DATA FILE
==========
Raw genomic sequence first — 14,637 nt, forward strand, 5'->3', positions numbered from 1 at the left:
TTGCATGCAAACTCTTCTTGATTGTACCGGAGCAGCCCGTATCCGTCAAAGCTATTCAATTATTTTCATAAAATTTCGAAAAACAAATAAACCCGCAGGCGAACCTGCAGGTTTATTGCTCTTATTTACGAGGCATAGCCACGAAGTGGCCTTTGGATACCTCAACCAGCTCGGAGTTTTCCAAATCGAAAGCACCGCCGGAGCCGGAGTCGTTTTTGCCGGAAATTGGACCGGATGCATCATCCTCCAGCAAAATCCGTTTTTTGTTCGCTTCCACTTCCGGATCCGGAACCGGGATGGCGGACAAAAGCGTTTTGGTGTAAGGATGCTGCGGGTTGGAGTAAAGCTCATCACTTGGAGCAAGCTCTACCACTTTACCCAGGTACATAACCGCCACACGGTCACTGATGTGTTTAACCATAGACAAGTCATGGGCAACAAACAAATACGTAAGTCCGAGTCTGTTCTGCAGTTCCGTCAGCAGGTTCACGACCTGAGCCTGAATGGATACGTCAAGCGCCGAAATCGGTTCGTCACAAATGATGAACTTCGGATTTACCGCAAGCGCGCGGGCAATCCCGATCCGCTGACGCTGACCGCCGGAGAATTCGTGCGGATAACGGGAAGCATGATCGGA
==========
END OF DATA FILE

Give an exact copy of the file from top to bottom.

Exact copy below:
Raw genomic sequence first — 14,637 nt, forward strand, 5'->3', positions numbered from 1 at the left:
TTGCATGCAAACTCTTCTTGATTGTACCGGAGCAGCCCGTATCCGTCAAAGCTATTCAATTATTTTCATAAAATTTCGAAAAACAAATAAACCCGCAGGCGAACCTGCAGGTTTATTGCTCTTATTTACGAGGCATAGCCACGAAGTGGCCTTTGGATACCTCAACCAGCTCGGAGTTTTCCAAATCGAAAGCACCGCCGGAGCCGGAGTCGTTTTTGCCGGAAATTGGACCGGATGCATCATCCTCCAGCAAAATCCGTTTTTTGTTCGCTTCCACTTCCGGATCCGGAACCGGGATGGCGGACAAAAGCGTTTTGGTGTAAGGATGCTGCGGGTTGGAGTAAAGCTCATCACTTGGAGCAAGCTCTACCACTTTACCCAGGTACATAACCGCCACACGGTCACTGATGTGTTTAACCATAGACAAGTCATGGGCAACAAACAAATACGTAAGTCCGAGTCTGTTCTGCAGTTCCGTCAGCAGGTTCACGACCTGAGCCTGAATGGATACGTCAAGCGCCGAAATCGGTTCGTCACAAATGATGAACTTCGGATTTACCGCAAGCGCGCGGGCAATCCCGATCCGCTGACGCTGACCGCCGGAGAATTCGTGCGGATAACGGGAAGCATGATCGGA